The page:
Projects that include a sustainable roofing zone may be able to obtain a New York state property tax abatement.
As of November 15, 2019, building owners in New York City are required to install “sustainable roofing zones” on all newly constructed buildings, expansions of existing roofs and roof replacements. The new laws were passed by the New York City Council on April 18, 2019, and became law on May 20, 2019. These new ordinances, known as Local Laws 92 and 94 of 2019, passed as part of a broad package of laws known as the New York City Climate Mobilization Act, whose goal is reduction of building carbon emissions. Because the sustainable roof requirements are effective now, plans submitted to the Department of Buildings for approval must include plans for sustainable roofs.
Local Law 94 amends the New York City Building Code and defines a sustainable roofing zone as an area of a roof assembly where a solar photovoltaic power generation system, a green roof or a combination of the two is installed. A roof assembly is a system designed to provide weather protection and resistance to design loads, and consists of a roof covering and roof deck or a single component serving as both roof covering and roof deck. A roof assembly includes the roof deck, substrate or other thermal barrier, insulation, vapor retarder and roof covering. “Roof deck” is the structural surface to which the roofing and waterproofing system is applied.
New roofs for all types of buildings must each have a sustainable roof zone. For residential buildings, the requirement applies if the contiguous roof zone on a roof is 100 square feet or greater, and for other buildings, if the contiguous roof zone is 200 feet or greater. If the contiguous roof space is smaller, but a solar photovoltaic system that can meet or exceed a 4 killowatt capacity can be installed, it must be installed. The minimum solar panel efficiency must be at least 15 percent. If such a solar system cannot be installed, a green roof is required.
In determining the size of the sustainable roof zone, the following areas are excluded from the calculation:
- Setbacks, set-asides or access required by the NYC Fire Code, Construction Codes or Zoning Resolution.
- Areas occupied by rooftop structures, water towers, greenhouses, mechanical equipment, towers, antennas, parapets, guardrails, equipment access pathways, etc.
- Areas occupied by obstructions related to stormwater management practices, including but not limited to cisterns, or reuse systems installed to comply with permits issued by the Department of Environmental Protection.
- Building setbacks, including terraces that are noncompliant pursuant to NYC Zoning Resolution, or that are voluntarily provided. Each must comprise less than 25 percent of the largest floor plate of the building.
- Recreational spaces integral to the principal use of the building, including but not limited to playgrounds and participant sports arenas for sports facilities and schools or other areas documented on the certificate of occupancy or Department of Buildings approved filing.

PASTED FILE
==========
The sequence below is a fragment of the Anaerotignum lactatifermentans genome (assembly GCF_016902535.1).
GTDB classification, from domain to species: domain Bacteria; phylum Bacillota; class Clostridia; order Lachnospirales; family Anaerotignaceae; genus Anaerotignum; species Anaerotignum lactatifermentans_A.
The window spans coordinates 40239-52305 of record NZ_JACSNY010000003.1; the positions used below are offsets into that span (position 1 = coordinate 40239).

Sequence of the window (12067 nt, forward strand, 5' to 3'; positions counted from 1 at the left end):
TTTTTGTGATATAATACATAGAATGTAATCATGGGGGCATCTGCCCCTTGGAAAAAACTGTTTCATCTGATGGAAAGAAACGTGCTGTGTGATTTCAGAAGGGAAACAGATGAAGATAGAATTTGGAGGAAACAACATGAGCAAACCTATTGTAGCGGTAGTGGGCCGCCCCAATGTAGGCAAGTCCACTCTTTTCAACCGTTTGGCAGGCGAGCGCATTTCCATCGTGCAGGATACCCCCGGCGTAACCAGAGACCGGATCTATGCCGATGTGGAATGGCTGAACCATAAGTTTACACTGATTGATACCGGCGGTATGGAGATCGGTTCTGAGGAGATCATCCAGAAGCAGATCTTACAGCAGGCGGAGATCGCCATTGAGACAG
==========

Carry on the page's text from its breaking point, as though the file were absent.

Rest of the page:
- Pitched roofs with slopes greater than 17 percent that would accommodate less than 4 killowatts of solar photovoltaic generating capacity. Supporting documents must be submitted.
- Areas where the Department of Buildings determines that site conditions are unfavorable for either solar photovoltaic generation or a green roof system, for example, where the building structure cannot support the added weight.
When preparing to construct a new project that requires installation of a solar photovoltaic generating system or a green roof, applicants must provide roof plans with a code compliant roofing zone, with both the included and excluded areas. The anticipated generation, if any, must be provided in a statement by a qualified contractor or New York state registered design professional.
Projects that include a sustainable roofing zone may be able to obtain a New York state property tax abatement. Affordable housing may have until November 2024 to comply.
It is unclear whether a building owner must own the solar photovoltaic generation plant if installed or whether it can either lease the equipment or purchase the electricity pursuant to a power purchase agreement from a project developed and owned by a third party. The law is vague in other places as well, including whether the owner has an obligation to replace a rooftop solar plant at the end of its useful life or if it can be replaced with a green roof.
The requirement to design buildings with sustainable roofs, whether owned by the building owner or others, will almost certainly increase the cost of building a new building or replacing a roof. While the new requirements for building sustainable roofs should reduce emissions in New York City and reduce energy costs for the building, whether such cost reductions will offset additional costs of construction remains to be seen.